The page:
Twitter Bootstrap and ASP.NET MVC - Building a Responsive UI

Posted by: Sumit Maitra , on 1/29/2013, in Category DNC Magazine
Views: 138228
Abstract: In this article, we will start with the theory behind Responsive UI and how CSS3 and HTML5 support building of Responsive web UI easily. Next we will see how Media queries work. We will explore a well established boiler plate for Responsive UI design – the Bootstrap, by Twitter. We will also see saw how to replace default ASP. NET styling with Twitter Bootstrap and finally create a Project template that can server as starter MVC projects using Bootstrap.

Responsive UI in Web Development is a term that loosely correlates to a design that can adapt itself to various screen sizes. With the proliferation of ‘Web consumption’ devices, most internet sites are no longer viewed on large screen desktops only. Today people view sites from Mobile devices like smartphones with 3” screens to tablets with 10” screens and a variety of sizes in between. The web application you build is expected to be able to handle all these screen sizes gracefully and ‘adapt’ to them. Such design is referred to as Responsive UI.

dncmag This article is published from the September Edition of the DNC Magazine – A Free High Quality Digital Magazine for .NET professionals published once every two months.

The September edition featured hot topics like Windows 8 Apps in all shape, form and size - WinRT+C#+XAML, WinRT+WinJS, WinRT+Testing and even a Tiled Web Framework! Apart from that we had WCF 4.5, Testing Benefits, Azure Caching and Hadoop On Azure too! Last but not least, our special guest in the Interview chair. The one and only Jon Skeet!.

Click Here to Download all the issues of this Free .NET Magazine

Ways to build Responsive UI

Sometime back, the official ASP.NET site was revamped to be responsive to various screen sizes. We can see how it changes if we resize our browser.

A scaled version of the two images is as follows:

aspnetiphone 

Aspnetdesktop

The behavior of the ASP.NET site is achieved via CSS3 Media Queries and view-port width detection. Thus irrespective of which browser you are viewing it in, the view changes to accommodate itself to the best possible fit. In this article, we will see in-depth how we can leverage CSS3 Media Queries and view-port detection to build responsive UI.

However, another way to support smaller screens is by having independent views for different devices based on Browser/Device detection techniques. Libraries like jQuery.Mobile leverage this. ASP.NET MVC 4 has support for this built-in via the ViewSwitcher Controller and using targeted mobile CSS + JavaScript libraries jQuery.Mobile.

It is okay to choose one way over the other depending on the intended audience and level of interaction required with the site. If the site is all about consumption of information, a CSS3 Media Query approach works fine. However if user interaction involves heavy two way interaction, then a more targeted approach like jQuery.Mobile can be adopted. Finally for high precision activities like Gaming, native applications are a very good idea.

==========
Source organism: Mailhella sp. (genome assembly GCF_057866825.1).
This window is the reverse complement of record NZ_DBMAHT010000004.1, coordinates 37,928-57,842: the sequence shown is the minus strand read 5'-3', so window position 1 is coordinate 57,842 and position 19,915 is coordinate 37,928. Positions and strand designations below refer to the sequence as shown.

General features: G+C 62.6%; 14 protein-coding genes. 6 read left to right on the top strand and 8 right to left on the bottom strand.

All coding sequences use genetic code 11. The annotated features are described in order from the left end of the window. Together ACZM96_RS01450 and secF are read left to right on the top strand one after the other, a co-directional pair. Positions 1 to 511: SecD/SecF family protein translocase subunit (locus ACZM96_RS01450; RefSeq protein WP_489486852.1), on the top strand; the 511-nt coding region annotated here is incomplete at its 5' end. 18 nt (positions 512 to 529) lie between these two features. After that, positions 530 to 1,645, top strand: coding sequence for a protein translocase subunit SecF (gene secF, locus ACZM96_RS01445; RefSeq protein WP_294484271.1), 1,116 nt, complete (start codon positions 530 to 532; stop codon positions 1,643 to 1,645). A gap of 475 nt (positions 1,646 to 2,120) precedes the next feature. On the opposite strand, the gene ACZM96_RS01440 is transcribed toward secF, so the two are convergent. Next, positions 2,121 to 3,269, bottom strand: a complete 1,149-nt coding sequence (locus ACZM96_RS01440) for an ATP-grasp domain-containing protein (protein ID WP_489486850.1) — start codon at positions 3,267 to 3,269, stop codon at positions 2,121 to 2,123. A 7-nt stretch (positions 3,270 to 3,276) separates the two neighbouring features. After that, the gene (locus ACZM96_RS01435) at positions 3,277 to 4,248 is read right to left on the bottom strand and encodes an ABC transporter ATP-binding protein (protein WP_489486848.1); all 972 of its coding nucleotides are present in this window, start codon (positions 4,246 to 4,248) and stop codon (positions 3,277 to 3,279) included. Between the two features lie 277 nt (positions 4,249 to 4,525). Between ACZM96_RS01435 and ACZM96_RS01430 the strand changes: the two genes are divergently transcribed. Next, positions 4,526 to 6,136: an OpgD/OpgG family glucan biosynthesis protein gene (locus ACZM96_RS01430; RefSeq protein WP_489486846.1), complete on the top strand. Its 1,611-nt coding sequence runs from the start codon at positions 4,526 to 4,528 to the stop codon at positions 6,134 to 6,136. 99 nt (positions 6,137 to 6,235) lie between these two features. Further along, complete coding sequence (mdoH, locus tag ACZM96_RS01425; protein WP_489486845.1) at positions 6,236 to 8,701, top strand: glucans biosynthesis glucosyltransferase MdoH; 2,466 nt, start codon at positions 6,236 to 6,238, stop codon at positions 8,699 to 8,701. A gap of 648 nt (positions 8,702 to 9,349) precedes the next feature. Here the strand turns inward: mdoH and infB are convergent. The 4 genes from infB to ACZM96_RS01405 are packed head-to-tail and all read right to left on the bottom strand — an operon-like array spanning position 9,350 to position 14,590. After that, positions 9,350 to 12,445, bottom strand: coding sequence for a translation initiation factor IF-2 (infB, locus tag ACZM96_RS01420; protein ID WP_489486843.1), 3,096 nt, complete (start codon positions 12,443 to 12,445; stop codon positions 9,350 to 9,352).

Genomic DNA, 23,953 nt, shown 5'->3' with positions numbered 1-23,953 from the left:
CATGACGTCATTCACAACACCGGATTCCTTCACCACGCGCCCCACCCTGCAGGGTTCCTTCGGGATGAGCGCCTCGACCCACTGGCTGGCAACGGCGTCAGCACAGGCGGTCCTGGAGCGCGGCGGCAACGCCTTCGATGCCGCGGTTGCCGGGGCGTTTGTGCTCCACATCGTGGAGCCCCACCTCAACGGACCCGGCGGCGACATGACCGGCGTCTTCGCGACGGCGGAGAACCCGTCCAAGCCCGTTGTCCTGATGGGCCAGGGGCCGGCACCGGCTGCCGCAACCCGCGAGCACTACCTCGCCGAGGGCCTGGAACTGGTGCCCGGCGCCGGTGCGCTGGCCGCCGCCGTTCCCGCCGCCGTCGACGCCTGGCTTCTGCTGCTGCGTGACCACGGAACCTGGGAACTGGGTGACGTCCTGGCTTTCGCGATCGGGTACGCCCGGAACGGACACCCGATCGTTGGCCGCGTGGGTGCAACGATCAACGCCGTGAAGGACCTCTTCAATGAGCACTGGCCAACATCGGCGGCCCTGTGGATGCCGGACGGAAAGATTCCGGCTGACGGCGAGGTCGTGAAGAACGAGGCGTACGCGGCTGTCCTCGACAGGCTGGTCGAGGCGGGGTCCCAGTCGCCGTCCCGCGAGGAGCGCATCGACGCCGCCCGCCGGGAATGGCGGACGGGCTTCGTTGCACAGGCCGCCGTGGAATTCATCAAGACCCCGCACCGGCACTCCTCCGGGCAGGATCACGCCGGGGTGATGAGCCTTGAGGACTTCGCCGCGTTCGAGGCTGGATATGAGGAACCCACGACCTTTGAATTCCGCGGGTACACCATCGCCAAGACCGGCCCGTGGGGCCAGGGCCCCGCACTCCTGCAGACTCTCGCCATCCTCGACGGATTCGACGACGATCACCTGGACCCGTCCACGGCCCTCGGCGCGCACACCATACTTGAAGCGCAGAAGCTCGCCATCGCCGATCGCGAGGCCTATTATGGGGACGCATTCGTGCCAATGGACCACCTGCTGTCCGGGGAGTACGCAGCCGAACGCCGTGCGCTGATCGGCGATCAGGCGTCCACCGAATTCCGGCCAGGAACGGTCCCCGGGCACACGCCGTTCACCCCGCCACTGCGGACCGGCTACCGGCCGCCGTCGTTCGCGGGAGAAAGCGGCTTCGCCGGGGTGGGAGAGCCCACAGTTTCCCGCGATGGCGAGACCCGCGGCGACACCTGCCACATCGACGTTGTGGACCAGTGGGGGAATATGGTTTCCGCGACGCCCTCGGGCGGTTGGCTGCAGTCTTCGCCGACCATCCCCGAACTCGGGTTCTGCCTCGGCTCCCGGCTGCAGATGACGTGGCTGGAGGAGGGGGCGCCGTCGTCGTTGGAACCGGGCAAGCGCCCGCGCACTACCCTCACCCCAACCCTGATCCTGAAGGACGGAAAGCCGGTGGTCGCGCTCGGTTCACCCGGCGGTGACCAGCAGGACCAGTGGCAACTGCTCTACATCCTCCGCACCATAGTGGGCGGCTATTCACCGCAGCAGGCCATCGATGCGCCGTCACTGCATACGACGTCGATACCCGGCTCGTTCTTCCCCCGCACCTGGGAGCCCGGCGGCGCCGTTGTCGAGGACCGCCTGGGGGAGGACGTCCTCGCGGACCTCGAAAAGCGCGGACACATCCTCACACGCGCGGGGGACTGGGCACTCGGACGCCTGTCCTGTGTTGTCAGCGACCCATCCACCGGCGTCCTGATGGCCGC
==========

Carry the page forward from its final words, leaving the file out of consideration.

The Meta viewport and CSS Media Queries

The Meta ViewPort Tag

Let get a little deeper into the viewport Meta tag and see how it works. The viewport tag is defined as follows

<meta name="viewport" content="width=device-width" />

So what does content=”width=device-width” mean? It means that the width of the ‘area’ of the browser is set to whatever value that current device returns as optimal. Why is this important? If we consider a device with a small screen like iPhone, it return it’s width as 320px, so now if in our web page we set width to 80%, the width will automatically be set to 80% of 320px. Similarly for a desktop browser, the browser usually reports its current width as the device-width. As we can see in the screenshots from our sample, different browser widths elicit different width responses.

Okay great, now that we know the width of our page, how does this help in making them appear ‘nice’ on each of these devices? Answer is CSS Media Queries.

CSS Media Queries

Back in HTML4/CSS2 days there were two different media types supported, ‘screen’ and ‘print’. These allowed explicit labeling of Style Sheets are per the target purpose.

In HTML5 the concept of Media queries was introduced to enable checking of conditions for one or more media type ‘features’. At the time of this article, W3C has thirteen features described, amongst which the most prominent ones are ‘width’, ‘height’ and ‘color’.

If we look a little deep, the picture begins to clear up for us. We can get device-width via JavaScript, and we could then use the width media type feature to check the width and apply different CSS as required.

For example:

@media (max-width: 767px) {
.section-width{
   width: 747px;
   margin-left: 10px;
   margin-right: 10px;
}
}

@media (max-width: 480px) {
.section-width{
   width: 470px;
   margin-left: 5px;
   margin-right: 5px;
}
}

As we see above, we have used the @media (…) condition to specify a certain condition based on which all classes defined in it are picked up and used.

In the above condition, we have a css class section-width. This sets the width and margin of whatever it’s applied to (e.g. a <div>). We have setup the media queries such that if the device reports max-width as 480 pixels, the class sets the width to 470 and give a margin of 5px. However if the max-width is reported to be 767 pixels, the class sets the width to 747 and provides a left and right margin of 10px.